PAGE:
The last three days we’ve been at another historic mission hospital on the eastern slopes of Mt. Kenya, founded over a century ago by Scottish Presbyterians. Chogoria is the site of our newest Serge Kenya team. We were asked to recruit doctors there to support the Kabarek University Family Medicine Residency Program. Relatively few doctors in Kenya have the opportunity to go on for a “master’s” degree (residency) after their internship. Yet these young men and women, after a 5-year post-high-school combined university/medical degree program and a 1-year internship are expected to manage all-comers at hospitals, from an ectopic pregnancy surgery to outpatient diabetes care to critically ill newborns to a hernia repair. It’s a lot to expect, so the Family Medicine residency here (unlike the USA which is more outpatient and primary-care oriented) gives the trainees four more years of mentored experience and intensive discipleship to prepare them with the skills and character to lead in managing a district-level health team as hospitalists and administrators.
In Chogoria we collaborate with the Presbyterian Church of East Africa which has hired some solid Kenyan consultants in Family Medicine, Surgery, and OB, and the World Gospel Mission who sent an Emergency-Medicine trained former-military couple to lead the team (currently on a year’s sabbatical). Our Serge contribution consists of three more families: Jason B (med-peds) and Ree’l (business and admin); Derek W (PA) and Lauren (nurse); and soon-to-arrive Larry S (family med) and Beth (lawyer transitioning to advocacy work within the church). Our team teaches not only the residents but a couple dozen clinical officer (PA) and medical officer (doctor) interns, plus two recently-graduated doctors. They provide patient care, supervise rounds, prepare lectures, ponder protocols, trouble-shoot equipment, help with budgeting and quality improvement, reach out to the community in Bible clubs, and generally model what it means to be a follower of Jesus in the context of the needs in a small town in rural Kenya.
This work grew out of the trip Scott, Jack, and I made to Chogoria a year and a half ago, with our team on the ground now for less than a year. So a visit this weekend was an opportunity to witness the early stages of collaboration and to encourage our young team members. Thanks to Karen M they spent their first few months in the same Swahili program we are currently using, enabling them to bond with the culture and place and lay a foundation for relationship. Some of the very deteriorated housing has been rehabilitated to the level of livable. Now they are into that sticky phase of plunging into all the beauty and dysfunction of a rural hospital in a poor place.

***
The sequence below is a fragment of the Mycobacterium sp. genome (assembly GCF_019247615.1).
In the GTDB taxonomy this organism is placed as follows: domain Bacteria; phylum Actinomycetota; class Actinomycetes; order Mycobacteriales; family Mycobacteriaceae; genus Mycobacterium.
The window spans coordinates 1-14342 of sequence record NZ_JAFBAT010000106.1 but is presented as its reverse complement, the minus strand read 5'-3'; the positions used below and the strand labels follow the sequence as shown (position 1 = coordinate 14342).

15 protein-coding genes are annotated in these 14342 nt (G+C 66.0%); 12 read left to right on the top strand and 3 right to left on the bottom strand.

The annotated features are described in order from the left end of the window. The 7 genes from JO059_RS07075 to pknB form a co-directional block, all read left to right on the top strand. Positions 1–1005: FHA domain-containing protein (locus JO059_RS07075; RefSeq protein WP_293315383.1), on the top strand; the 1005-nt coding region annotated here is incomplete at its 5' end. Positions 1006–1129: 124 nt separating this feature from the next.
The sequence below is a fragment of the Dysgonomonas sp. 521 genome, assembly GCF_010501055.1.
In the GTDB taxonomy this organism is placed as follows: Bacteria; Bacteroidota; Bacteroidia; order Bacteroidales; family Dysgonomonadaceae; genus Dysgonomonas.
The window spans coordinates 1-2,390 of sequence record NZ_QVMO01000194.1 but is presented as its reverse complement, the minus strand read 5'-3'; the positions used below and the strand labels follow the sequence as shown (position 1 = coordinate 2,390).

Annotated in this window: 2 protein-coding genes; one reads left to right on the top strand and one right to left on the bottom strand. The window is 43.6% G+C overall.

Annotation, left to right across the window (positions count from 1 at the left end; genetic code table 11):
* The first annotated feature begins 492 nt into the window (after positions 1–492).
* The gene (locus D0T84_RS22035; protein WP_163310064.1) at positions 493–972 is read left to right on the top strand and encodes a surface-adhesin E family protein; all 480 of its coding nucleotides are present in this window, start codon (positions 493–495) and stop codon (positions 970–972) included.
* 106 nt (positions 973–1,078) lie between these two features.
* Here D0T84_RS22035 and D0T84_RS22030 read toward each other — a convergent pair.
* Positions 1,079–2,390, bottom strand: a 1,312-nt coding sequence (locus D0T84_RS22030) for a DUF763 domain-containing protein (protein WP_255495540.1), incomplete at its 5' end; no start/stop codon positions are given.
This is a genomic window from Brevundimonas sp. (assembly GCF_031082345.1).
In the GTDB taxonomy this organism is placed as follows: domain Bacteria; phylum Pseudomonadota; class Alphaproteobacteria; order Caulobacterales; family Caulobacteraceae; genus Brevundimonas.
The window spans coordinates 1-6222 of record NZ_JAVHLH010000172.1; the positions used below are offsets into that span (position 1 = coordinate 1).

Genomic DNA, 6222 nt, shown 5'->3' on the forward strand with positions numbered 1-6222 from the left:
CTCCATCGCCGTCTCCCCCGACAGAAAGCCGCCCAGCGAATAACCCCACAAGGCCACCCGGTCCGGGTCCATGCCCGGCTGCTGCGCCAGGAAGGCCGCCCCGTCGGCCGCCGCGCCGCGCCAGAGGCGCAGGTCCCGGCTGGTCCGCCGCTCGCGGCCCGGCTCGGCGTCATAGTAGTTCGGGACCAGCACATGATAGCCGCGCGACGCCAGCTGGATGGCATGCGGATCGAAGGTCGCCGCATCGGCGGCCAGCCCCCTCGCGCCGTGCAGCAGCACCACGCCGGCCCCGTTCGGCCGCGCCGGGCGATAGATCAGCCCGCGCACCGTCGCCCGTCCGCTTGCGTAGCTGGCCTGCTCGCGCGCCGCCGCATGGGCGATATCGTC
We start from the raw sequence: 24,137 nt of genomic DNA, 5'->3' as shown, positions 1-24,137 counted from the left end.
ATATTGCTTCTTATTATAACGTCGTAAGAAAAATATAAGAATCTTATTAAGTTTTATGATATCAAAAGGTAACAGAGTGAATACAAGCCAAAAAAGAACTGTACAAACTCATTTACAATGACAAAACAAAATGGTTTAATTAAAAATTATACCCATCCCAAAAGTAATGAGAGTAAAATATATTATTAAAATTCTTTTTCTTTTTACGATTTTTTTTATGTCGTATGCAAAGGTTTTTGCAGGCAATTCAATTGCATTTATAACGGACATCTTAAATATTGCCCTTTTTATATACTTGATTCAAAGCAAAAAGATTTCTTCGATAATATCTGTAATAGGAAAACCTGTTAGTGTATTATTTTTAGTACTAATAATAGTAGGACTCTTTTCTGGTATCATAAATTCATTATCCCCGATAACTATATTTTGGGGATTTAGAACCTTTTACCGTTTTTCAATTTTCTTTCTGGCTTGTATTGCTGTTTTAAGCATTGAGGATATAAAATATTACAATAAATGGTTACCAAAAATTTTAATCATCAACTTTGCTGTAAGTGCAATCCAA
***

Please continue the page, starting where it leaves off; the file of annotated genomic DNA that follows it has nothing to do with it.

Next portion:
The highlight of the time was definitely just connecting with the families. If being a team leader is a bit parental (in the healthy sense of leading, setting direction, fostering the gifts of those we led, lots of meals and late night talks and trips and fun, daily presence, being responsible/blamed, etc.), being an Area Director affords the taste of the grandparental life stage. We show up intermittently bearing a few gifts, marvel over cuteness and growth, get hosted and served meals, listen and pray and offer perspective and praise, then try to direct some resources where needed. It’s actually pretty fun.
Church, a picnic by the shared neighborhood rope swing, an afternoon prayer time for God’s work in this place, dinners and evenings with each family, hikes into the forested ravines, and then hospital rounds and meetings. It was a “Choglorious” weekend (Lauren taught us that adjective). And by Choglorious, we don’t mean perfect. There are bumps galore. Interns who so want to be helpful and positive that they may think or wish they checked a lab or did a history when in actuality they are making it up. Antibiotics that aren’t given, machines that are broken, labs that are unreliable. People whose plans change, who leave or never show up. Salaries that aren’t paid. Theology that veers dangerously towards the “health and wealth” heresy. Yes, this team has some serious work ahead. It's a climb steeper than the actual physical rock scramble (note all the kids on backs) we did Sunday afternoon.
So what does “Choglorious” mean? I think it takes the word “glorious” and gives it a Swahili relative prefix, “cho”. Meaning, glory in the relative position of the here and now. Glory that God is working in the dust of Kenya. The glory of preemie twins basking in the warmth of an NICU that looks almost more biblically stable-ish. The glory of a worshipful voice in spite of a static-laden microphone. The glory of thriving children whose friend and activity horizons are rather limited. The glory of a 17-year-old AIDS patient who landed in a bed where a caring and competent med-peds doctor will think through his care and give him the best shot at survival. The glory of collaboration, imperfection, tiny steps towards quality improvement. The glory of the word made flesh, right here in Chogoria.
(A few more fun photos, from several of our phones):